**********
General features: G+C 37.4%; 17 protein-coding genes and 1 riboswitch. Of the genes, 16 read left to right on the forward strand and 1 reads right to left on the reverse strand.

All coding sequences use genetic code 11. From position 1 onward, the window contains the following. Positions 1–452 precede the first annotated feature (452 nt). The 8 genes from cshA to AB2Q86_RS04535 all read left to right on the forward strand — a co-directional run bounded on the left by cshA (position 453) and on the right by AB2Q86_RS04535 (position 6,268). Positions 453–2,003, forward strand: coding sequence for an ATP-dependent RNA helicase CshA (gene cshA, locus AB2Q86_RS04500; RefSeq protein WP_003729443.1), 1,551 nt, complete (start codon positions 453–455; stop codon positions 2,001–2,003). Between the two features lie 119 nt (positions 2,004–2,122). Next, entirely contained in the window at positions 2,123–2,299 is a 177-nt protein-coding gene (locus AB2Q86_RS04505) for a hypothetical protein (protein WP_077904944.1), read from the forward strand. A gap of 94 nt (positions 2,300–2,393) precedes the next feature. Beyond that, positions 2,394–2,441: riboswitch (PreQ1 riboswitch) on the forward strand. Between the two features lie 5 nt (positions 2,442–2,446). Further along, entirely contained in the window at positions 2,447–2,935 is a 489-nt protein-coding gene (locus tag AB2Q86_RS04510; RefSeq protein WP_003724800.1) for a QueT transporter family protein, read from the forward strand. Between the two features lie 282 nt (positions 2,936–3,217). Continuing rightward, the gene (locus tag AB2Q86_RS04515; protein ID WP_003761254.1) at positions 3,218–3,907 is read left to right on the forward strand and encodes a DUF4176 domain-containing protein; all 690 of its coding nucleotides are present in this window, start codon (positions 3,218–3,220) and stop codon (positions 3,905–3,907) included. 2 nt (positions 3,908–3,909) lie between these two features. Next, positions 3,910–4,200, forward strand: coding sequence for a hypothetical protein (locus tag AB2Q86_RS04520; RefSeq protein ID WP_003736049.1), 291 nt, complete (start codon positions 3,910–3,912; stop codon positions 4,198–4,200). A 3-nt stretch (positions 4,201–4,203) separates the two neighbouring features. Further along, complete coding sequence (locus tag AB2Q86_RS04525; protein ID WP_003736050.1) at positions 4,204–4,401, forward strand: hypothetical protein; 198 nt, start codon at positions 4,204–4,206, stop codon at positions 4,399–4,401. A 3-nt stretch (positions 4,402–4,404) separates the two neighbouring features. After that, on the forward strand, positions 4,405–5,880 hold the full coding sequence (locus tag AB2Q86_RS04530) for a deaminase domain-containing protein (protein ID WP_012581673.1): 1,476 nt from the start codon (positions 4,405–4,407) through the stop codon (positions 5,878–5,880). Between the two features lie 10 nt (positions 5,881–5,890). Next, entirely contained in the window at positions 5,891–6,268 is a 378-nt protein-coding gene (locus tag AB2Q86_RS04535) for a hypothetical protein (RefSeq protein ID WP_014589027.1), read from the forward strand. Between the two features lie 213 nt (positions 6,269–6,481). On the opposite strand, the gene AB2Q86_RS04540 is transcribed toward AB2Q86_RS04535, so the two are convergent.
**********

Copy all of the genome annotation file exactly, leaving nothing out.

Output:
General features: G+C 37.4%; 17 protein-coding genes and 1 riboswitch. Of the genes, 16 read left to right on the forward strand and 1 reads right to left on the reverse strand.

All coding sequences use genetic code 11. From position 1 onward, the window contains the following. Positions 1–452 precede the first annotated feature (452 nt). The 8 genes from cshA to AB2Q86_RS04535 all read left to right on the forward strand — a co-directional run bounded on the left by cshA (position 453) and on the right by AB2Q86_RS04535 (position 6,268). Positions 453–2,003, forward strand: coding sequence for an ATP-dependent RNA helicase CshA (gene cshA, locus AB2Q86_RS04500; RefSeq protein WP_003729443.1), 1,551 nt, complete (start codon positions 453–455; stop codon positions 2,001–2,003). Between the two features lie 119 nt (positions 2,004–2,122). Next, entirely contained in the window at positions 2,123–2,299 is a 177-nt protein-coding gene (locus AB2Q86_RS04505) for a hypothetical protein (protein WP_077904944.1), read from the forward strand. A gap of 94 nt (positions 2,300–2,393) precedes the next feature. Beyond that, positions 2,394–2,441: riboswitch (PreQ1 riboswitch) on the forward strand. Between the two features lie 5 nt (positions 2,442–2,446). Further along, entirely contained in the window at positions 2,447–2,935 is a 489-nt protein-coding gene (locus tag AB2Q86_RS04510; RefSeq protein WP_003724800.1) for a QueT transporter family protein, read from the forward strand. Between the two features lie 282 nt (positions 2,936–3,217). Continuing rightward, the gene (locus tag AB2Q86_RS04515; protein ID WP_003761254.1) at positions 3,218–3,907 is read left to right on the forward strand and encodes a DUF4176 domain-containing protein; all 690 of its coding nucleotides are present in this window, start codon (positions 3,218–3,220) and stop codon (positions 3,905–3,907) included. 2 nt (positions 3,908–3,909) lie between these two features. Next, positions 3,910–4,200, forward strand: coding sequence for a hypothetical protein (locus tag AB2Q86_RS04520; RefSeq protein ID WP_003736049.1), 291 nt, complete (start codon positions 3,910–3,912; stop codon positions 4,198–4,200). A 3-nt stretch (positions 4,201–4,203) separates the two neighbouring features. Further along, complete coding sequence (locus tag AB2Q86_RS04525; protein ID WP_003736050.1) at positions 4,204–4,401, forward strand: hypothetical protein; 198 nt, start codon at positions 4,204–4,206, stop codon at positions 4,399–4,401. A 3-nt stretch (positions 4,402–4,404) separates the two neighbouring features. After that, on the forward strand, positions 4,405–5,880 hold the full coding sequence (locus tag AB2Q86_RS04530) for a deaminase domain-containing protein (protein ID WP_012581673.1): 1,476 nt from the start codon (positions 4,405–4,407) through the stop codon (positions 5,878–5,880). Between the two features lie 10 nt (positions 5,881–5,890). Next, entirely contained in the window at positions 5,891–6,268 is a 378-nt protein-coding gene (locus tag AB2Q86_RS04535) for a hypothetical protein (RefSeq protein ID WP_014589027.1), read from the forward strand. Between the two features lie 213 nt (positions 6,269–6,481). On the opposite strand, the gene AB2Q86_RS04540 is transcribed toward AB2Q86_RS04535, so the two are convergent.